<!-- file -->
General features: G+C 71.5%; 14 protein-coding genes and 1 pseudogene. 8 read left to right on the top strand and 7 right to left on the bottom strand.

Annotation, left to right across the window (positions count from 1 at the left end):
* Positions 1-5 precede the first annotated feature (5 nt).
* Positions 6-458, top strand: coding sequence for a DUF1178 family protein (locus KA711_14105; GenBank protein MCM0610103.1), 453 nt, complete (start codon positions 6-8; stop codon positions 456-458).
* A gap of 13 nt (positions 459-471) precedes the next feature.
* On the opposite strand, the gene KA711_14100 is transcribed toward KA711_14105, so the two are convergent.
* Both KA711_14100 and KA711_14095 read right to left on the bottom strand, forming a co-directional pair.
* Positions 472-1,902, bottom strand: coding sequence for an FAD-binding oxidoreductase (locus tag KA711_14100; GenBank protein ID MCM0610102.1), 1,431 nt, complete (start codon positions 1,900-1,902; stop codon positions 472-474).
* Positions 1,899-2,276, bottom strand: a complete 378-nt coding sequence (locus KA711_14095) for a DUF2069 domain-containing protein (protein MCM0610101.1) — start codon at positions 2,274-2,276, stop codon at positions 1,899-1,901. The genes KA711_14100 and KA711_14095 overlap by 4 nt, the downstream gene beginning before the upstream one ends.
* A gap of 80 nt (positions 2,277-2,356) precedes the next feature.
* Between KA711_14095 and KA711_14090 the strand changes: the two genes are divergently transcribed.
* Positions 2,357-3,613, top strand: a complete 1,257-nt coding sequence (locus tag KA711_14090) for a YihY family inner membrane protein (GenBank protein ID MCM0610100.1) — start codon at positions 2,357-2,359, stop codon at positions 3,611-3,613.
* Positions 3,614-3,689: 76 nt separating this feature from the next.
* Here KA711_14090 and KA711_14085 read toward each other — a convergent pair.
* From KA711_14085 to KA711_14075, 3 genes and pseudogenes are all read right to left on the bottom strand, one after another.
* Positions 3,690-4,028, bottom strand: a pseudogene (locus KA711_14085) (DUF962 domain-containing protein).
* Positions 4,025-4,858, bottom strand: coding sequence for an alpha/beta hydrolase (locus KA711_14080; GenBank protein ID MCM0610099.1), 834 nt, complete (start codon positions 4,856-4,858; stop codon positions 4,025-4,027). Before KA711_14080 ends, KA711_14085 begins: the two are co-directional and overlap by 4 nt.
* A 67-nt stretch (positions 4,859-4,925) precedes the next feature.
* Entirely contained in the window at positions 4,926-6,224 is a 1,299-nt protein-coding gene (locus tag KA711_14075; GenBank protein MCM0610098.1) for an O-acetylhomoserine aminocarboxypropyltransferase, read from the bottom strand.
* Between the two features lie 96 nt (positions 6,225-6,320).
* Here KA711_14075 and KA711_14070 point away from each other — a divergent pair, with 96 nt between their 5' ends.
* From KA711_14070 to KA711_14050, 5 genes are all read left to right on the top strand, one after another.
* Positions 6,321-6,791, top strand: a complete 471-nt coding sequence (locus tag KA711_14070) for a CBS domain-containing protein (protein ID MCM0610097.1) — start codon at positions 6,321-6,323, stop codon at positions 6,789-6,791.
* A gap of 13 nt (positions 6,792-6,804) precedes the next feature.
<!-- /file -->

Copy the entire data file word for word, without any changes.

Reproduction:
General features: G+C 71.5%; 14 protein-coding genes and 1 pseudogene. 8 read left to right on the top strand and 7 right to left on the bottom strand.

Annotation, left to right across the window (positions count from 1 at the left end):
* Positions 1-5 precede the first annotated feature (5 nt).
* Positions 6-458, top strand: coding sequence for a DUF1178 family protein (locus KA711_14105; GenBank protein MCM0610103.1), 453 nt, complete (start codon positions 6-8; stop codon positions 456-458).
* A gap of 13 nt (positions 459-471) precedes the next feature.
* On the opposite strand, the gene KA711_14100 is transcribed toward KA711_14105, so the two are convergent.
* Both KA711_14100 and KA711_14095 read right to left on the bottom strand, forming a co-directional pair.
* Positions 472-1,902, bottom strand: coding sequence for an FAD-binding oxidoreductase (locus tag KA711_14100; GenBank protein ID MCM0610102.1), 1,431 nt, complete (start codon positions 1,900-1,902; stop codon positions 472-474).
* Positions 1,899-2,276, bottom strand: a complete 378-nt coding sequence (locus KA711_14095) for a DUF2069 domain-containing protein (protein MCM0610101.1) — start codon at positions 2,274-2,276, stop codon at positions 1,899-1,901. The genes KA711_14100 and KA711_14095 overlap by 4 nt, the downstream gene beginning before the upstream one ends.
* A gap of 80 nt (positions 2,277-2,356) precedes the next feature.
* Between KA711_14095 and KA711_14090 the strand changes: the two genes are divergently transcribed.
* Positions 2,357-3,613, top strand: a complete 1,257-nt coding sequence (locus tag KA711_14090) for a YihY family inner membrane protein (GenBank protein ID MCM0610100.1) — start codon at positions 2,357-2,359, stop codon at positions 3,611-3,613.
* Positions 3,614-3,689: 76 nt separating this feature from the next.
* Here KA711_14090 and KA711_14085 read toward each other — a convergent pair.
* From KA711_14085 to KA711_14075, 3 genes and pseudogenes are all read right to left on the bottom strand, one after another.
* Positions 3,690-4,028, bottom strand: a pseudogene (locus KA711_14085) (DUF962 domain-containing protein).
* Positions 4,025-4,858, bottom strand: coding sequence for an alpha/beta hydrolase (locus KA711_14080; GenBank protein ID MCM0610099.1), 834 nt, complete (start codon positions 4,856-4,858; stop codon positions 4,025-4,027). Before KA711_14080 ends, KA711_14085 begins: the two are co-directional and overlap by 4 nt.
* A 67-nt stretch (positions 4,859-4,925) precedes the next feature.
* Entirely contained in the window at positions 4,926-6,224 is a 1,299-nt protein-coding gene (locus tag KA711_14075; GenBank protein MCM0610098.1) for an O-acetylhomoserine aminocarboxypropyltransferase, read from the bottom strand.
* Between the two features lie 96 nt (positions 6,225-6,320).
* Here KA711_14075 and KA711_14070 point away from each other — a divergent pair, with 96 nt between their 5' ends.
* From KA711_14070 to KA711_14050, 5 genes are all read left to right on the top strand, one after another.
* Positions 6,321-6,791, top strand: a complete 471-nt coding sequence (locus tag KA711_14070) for a CBS domain-containing protein (protein ID MCM0610097.1) — start codon at positions 6,321-6,323, stop codon at positions 6,789-6,791.
* A gap of 13 nt (positions 6,792-6,804) precedes the next feature.